This is a guest post by content writer and school teacher Sheldon Soper. In this post, he covers help tips for bloggers to help understand the difference between formal and blog writing styles.
As a teacher and tutor, I spend an inordinate amount of time helping students craft powerful and effective writing pieces. I teach students to wield language in intricate ways in accordance with formal style guidelines.
As a blog writer, however, I actively disregard much of the advice I give the writers in my own classroom. Welcome to the paradox that is my life! The main reason for this incongruence is that good writing needs to reflect its audience.
Academic writing is well served by stylistic complexity and depth. Readers have the time and focus to digest nuance and intricate syntax choices.
On the other hand, internet content must be engaging while also remaining both easy to read and simple to digest. Readers are scrolling, swiping, and tapping through text on devices as small as a watch face or as large as a big-screen television. This means that writers need to get to the point, make it easy on the eyes, and avoid unnecessary complexity.
For blog writers struggling to make the leap from writing in school to writing online, here are three crucial differences between formal academic writing and marketable internet content:
1. Syntax and sentence structure
There are components of sentence construction that are important regardless of the context or audience. Good writers must ensure their sentences:
- have both a subject and a predicate
- maintain a common verb tense
- follow punctuation conventions
- are varied in composition and word choice
- avoid confusing phrasing caused by things like split infinitives, an overuse of passive voice, excessive amounts of conjunctions, or ambiguous pronoun usage
That said, it all comes back to an audience. A complex and grammatically sound sentence that is appropriate in an academic paper might lead a blog reader to close his or her browser tab.
Internet content needs to be concise and direct. Readers may only have a few minutes or a few seconds to interact with a post. What’s more, the internet provides plenty of other options for their reading time. For these reasons, blog writers are well-served by shorter, simpler sentences that can draw readers in and hold their potentially limited attention span.
Understanding your audience attention span is our first difference between formal and blog writing. Let’s move on to how you create paragraphs!
From elementary school on, students learn the structure of an effective paragraph. There’s a topic sentence, supporting details, and a conclusion all focused on a central idea. Paragraphs vary in length and can consist of “a single, short sentence or a passage of great duration”.
According to the 5th Edition of the APA style manual, paragraphs should be “indented half an inch” and there should not be any blank lines added between paragraphs.
Internet content writers cast most of these rules aside to make their writing as clear and visually appealing to their audiences as possible. Paragraphs remain focused on a single topic, but the similarities often stop there.
Blog paragraphs are typically short, separated by blank lines, and may lack a clearly defined topic and/or necessary concluding sentences. These choices can be seen in posts such as ones here on Dear Blogger, on high-profile news sites like The New York Times, and (ironically enough) even in web content describing how to write formal paragraphs.
These stylistic choices are not an act of rebellion against the academic world; rather, they frame content into smaller, well-spaced chunks that are easier to see. This often leads to content that can be scanned quickly by readers’ eyes regardless of their device.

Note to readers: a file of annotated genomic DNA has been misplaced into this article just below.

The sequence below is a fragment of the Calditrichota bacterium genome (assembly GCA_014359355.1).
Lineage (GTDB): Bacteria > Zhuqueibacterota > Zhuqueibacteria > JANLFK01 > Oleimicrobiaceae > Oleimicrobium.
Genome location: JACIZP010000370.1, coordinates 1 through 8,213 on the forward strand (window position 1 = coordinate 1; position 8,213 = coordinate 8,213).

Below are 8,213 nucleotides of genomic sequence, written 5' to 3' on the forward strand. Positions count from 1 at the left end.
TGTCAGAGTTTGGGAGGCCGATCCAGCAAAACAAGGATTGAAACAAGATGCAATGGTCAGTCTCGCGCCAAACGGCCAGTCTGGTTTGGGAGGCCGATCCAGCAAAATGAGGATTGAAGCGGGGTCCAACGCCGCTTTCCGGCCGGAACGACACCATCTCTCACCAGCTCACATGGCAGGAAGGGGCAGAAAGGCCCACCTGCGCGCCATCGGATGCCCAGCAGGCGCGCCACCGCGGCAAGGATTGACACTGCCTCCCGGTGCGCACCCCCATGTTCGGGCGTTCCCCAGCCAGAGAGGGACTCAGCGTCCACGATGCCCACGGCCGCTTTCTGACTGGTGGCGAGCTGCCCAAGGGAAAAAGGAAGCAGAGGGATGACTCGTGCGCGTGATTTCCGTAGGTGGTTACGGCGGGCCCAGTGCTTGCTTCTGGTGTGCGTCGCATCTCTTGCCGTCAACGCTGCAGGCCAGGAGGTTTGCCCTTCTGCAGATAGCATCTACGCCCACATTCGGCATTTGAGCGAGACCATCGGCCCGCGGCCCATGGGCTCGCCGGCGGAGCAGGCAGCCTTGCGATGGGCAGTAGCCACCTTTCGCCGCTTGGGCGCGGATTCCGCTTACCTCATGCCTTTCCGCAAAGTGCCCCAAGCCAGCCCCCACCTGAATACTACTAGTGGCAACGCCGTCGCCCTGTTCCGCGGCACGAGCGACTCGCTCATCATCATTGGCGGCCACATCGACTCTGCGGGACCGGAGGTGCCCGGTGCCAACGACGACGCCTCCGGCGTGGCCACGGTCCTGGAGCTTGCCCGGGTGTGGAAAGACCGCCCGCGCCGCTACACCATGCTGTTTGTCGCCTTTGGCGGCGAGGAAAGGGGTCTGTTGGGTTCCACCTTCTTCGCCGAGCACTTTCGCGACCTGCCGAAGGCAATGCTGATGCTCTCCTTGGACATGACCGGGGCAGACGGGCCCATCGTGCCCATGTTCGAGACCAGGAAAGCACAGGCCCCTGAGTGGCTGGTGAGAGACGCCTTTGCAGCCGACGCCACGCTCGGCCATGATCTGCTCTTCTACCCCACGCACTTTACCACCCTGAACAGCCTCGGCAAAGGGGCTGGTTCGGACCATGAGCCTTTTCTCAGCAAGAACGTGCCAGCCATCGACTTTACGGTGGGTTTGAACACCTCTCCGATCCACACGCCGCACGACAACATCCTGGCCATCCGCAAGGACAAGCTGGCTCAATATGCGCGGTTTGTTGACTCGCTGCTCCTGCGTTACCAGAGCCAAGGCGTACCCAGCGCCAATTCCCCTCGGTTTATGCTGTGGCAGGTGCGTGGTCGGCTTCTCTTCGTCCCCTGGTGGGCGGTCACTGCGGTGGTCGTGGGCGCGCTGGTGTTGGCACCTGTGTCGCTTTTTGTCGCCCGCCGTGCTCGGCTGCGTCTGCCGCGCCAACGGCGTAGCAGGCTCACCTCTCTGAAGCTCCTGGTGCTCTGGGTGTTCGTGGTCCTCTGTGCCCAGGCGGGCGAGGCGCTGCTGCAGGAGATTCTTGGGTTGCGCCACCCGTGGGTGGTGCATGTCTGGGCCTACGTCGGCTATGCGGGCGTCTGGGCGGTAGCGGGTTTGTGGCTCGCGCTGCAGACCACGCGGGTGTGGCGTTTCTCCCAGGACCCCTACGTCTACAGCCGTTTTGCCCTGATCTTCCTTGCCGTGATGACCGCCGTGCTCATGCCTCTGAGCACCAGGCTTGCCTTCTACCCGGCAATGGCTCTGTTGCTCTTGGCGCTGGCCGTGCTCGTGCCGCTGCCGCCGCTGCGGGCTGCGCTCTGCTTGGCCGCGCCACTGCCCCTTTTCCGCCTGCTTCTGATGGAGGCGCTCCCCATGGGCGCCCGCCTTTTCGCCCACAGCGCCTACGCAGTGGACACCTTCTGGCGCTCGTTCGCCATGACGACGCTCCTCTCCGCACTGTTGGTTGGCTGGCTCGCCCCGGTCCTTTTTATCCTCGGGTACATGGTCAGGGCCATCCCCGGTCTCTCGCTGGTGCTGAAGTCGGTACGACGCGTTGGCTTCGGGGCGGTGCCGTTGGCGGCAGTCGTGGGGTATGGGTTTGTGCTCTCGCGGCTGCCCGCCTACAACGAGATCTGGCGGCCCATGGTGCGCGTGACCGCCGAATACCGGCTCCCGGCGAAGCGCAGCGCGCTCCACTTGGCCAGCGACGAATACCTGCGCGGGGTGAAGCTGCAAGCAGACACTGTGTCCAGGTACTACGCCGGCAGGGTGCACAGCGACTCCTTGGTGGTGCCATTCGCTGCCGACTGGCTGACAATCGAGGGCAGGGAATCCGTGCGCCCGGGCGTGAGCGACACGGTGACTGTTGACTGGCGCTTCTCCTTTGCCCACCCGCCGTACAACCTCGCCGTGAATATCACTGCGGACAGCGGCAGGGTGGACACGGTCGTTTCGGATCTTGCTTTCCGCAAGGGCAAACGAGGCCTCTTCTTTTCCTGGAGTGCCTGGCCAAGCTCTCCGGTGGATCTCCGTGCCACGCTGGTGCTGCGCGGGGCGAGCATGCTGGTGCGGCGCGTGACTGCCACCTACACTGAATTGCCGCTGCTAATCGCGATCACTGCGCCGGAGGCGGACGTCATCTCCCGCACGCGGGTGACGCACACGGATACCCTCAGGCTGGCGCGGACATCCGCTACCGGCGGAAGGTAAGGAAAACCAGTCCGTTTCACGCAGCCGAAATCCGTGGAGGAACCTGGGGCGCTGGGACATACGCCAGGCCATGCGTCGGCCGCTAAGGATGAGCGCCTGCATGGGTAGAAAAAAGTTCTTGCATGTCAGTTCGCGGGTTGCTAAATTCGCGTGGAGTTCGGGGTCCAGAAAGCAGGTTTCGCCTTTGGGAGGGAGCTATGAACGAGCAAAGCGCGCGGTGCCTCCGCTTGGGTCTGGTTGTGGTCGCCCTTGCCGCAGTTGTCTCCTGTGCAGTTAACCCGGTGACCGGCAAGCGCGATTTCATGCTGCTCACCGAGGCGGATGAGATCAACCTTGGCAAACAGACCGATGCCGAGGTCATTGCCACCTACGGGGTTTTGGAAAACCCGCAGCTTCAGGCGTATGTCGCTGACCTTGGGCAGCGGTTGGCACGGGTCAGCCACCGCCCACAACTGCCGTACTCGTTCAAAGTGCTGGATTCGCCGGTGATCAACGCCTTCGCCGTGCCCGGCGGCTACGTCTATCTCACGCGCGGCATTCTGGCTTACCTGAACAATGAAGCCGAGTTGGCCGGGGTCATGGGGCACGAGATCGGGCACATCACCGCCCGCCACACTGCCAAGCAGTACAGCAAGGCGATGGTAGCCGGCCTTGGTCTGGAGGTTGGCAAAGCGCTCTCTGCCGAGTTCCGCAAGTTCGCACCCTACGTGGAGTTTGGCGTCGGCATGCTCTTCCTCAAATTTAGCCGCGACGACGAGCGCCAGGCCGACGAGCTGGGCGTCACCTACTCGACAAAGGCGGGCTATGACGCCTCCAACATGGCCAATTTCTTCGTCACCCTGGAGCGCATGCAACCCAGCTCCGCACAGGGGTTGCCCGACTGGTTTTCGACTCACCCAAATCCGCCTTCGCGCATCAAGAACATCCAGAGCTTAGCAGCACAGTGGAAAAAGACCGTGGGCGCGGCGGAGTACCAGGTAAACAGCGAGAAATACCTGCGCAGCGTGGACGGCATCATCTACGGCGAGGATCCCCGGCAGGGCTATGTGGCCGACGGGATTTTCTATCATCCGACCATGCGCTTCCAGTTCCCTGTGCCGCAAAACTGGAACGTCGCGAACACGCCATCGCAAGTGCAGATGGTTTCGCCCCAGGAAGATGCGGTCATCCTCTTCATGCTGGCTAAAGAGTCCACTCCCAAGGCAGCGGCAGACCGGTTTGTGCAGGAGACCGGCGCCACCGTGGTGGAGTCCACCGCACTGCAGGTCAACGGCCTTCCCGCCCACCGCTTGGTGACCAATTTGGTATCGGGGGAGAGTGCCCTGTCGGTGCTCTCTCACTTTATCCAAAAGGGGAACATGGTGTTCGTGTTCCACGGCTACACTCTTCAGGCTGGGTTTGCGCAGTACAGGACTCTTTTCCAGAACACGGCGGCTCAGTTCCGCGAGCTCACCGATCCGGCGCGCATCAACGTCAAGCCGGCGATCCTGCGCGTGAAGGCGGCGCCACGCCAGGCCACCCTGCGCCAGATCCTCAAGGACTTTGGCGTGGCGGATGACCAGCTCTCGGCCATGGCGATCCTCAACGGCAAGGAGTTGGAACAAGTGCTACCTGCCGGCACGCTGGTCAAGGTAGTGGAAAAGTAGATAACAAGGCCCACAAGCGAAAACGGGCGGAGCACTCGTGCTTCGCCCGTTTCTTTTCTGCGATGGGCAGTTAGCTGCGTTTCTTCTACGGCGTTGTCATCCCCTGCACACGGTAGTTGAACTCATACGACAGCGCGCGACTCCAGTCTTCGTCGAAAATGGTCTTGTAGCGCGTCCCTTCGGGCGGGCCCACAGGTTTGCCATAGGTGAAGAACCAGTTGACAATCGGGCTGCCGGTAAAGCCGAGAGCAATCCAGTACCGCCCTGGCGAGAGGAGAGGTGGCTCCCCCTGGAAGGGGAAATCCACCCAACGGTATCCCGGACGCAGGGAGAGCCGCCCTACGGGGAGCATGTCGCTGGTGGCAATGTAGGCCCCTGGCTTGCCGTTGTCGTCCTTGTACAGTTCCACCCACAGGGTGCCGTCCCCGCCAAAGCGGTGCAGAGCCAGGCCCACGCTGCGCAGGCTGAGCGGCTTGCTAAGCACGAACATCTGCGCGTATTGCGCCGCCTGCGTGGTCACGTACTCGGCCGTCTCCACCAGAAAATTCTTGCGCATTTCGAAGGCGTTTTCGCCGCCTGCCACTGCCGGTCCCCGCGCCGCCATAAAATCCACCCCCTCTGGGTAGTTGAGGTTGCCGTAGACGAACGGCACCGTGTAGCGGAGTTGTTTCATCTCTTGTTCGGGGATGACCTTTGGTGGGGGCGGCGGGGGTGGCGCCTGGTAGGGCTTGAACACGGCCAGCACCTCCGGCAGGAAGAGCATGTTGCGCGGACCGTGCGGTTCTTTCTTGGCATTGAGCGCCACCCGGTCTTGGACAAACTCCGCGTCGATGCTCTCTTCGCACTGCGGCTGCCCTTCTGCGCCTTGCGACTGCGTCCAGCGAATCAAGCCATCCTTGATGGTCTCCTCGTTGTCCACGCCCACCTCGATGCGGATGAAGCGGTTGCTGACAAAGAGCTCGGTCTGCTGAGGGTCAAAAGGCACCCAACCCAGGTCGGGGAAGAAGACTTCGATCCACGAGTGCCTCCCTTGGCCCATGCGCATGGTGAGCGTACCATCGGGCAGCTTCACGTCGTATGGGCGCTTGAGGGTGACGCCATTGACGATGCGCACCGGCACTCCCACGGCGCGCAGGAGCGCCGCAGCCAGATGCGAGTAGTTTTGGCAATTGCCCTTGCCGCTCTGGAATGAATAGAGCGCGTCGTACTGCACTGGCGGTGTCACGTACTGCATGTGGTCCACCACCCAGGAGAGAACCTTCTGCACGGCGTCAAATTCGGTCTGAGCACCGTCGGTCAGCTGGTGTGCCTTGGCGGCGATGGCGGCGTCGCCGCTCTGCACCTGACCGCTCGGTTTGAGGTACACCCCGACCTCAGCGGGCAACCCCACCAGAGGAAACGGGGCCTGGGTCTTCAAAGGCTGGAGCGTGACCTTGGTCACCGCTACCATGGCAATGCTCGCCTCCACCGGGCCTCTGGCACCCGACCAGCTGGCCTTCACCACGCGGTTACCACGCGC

As I mentioned it’s not about rebelling, just sizing things down for the reader’s sake. That’s our second difference between formal and blog writing, now let’s move on to how you give credit.
3. Giving credit where credit is due
Crediting sources is an important part of the writing process. Academic papers and books use tools like footnotes and inline citations to give acknowledgment to the authors of referenced materials. While some websites use these conventions, most bloggers opt to take advantage of their digital format instead.
Embedding hyperlinks into blog posts allow digital content creators the opportunity to reference supporting material directly. This gives readers the opportunity to dig deeper into an author’s reference with a single click or tap.
As an added bonus, citing authoritative sources with hyperlinks can potentially help improve a page’s search engine optimization (SEO). This means, giving proper reference credit doesn’t just add to a text’s credibility, but it can also theoretically lead to increased traffic as well!
Conclusion: What do you consider the difference between formal and blog writing styles?
Making the leap from years of academic writing training to web publishing can be tricky if you don’t understand the stylistic differences.
But it is possible, and if you have already setup a blog, isn’t it rewarding once it all gets going?
With just a few purposeful adjustments, and a solid understanding of the difference between formal and blog writing, writers can drastically improve the readability and effectiveness of their posts.
Sheldon Soper is a New Jersey middle school teacher with over a decade of classroom experience teaching students to read, write, and problem-solve across multiple grade levels. He holds teaching certifications in English, Social Studies, and Elementary Education as well as Bachelor’s and Master’s degrees in the field of education. In addition to his teaching career, Sheldon is also the content writer for The Knowledge Roundtable, a free tutoring marketplace. You can follow Sheldon on Twitter @SoperWritings and check out his other projects on his blog.
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